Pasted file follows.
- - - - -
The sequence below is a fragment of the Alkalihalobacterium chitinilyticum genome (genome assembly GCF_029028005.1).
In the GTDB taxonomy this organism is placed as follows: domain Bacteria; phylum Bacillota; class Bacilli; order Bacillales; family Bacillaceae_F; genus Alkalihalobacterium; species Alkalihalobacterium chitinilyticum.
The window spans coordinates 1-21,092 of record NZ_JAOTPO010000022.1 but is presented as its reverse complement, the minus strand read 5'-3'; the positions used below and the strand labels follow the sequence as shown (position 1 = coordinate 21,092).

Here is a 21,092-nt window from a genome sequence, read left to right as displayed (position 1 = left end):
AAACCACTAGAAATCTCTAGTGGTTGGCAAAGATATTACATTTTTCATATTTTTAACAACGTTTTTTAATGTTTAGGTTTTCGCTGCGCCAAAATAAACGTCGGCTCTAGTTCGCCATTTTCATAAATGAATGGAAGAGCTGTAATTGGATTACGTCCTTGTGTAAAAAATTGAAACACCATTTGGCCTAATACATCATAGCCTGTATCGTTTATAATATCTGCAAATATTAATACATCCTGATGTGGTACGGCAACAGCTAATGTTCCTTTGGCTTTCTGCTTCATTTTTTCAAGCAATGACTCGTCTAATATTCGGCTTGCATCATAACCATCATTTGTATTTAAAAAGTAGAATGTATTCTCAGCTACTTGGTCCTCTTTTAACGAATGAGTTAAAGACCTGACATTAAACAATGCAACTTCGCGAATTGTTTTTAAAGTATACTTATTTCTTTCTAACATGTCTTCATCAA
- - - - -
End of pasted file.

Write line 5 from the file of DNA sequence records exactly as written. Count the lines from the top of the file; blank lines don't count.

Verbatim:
AAACCACTAGAAATCTCTAGTGGTTGGCAAAGATATTACATTTTTCATATTTTTAACAACGTTTTTTAATGTTTAGGTTTTCGCTGCGCCAAAATAAACGTCGGCTCTAGTTCGCCATTTTCATAAATGAATGGAAGAGCTGTAATTGGATTACGTCCTTGTGTAAAAAATTGAAACACCATTTGGCCTAATACATCATAGCCTGTATCGTTTATAATATCTGCAAATATTAATACATCCTGATGTGGTACGGCAACAGCTAATGTTCCTTTGGCTTTCTGCTTCATTTTTTCAAGCAATGACTCGTCTAATATTCGGCTTGCATCATAACCATCATTTGTATTTAAAAAGTAGAATGTATTCTCAGCTACTTGGTCCTCTTTTAACGAATGAGTTAAAGACCTGACATTAAACAATGCAACTTCGCGAATTGTTTTTAAAGTATACTTATTTCTTTCTAACATGTCTTCATCAA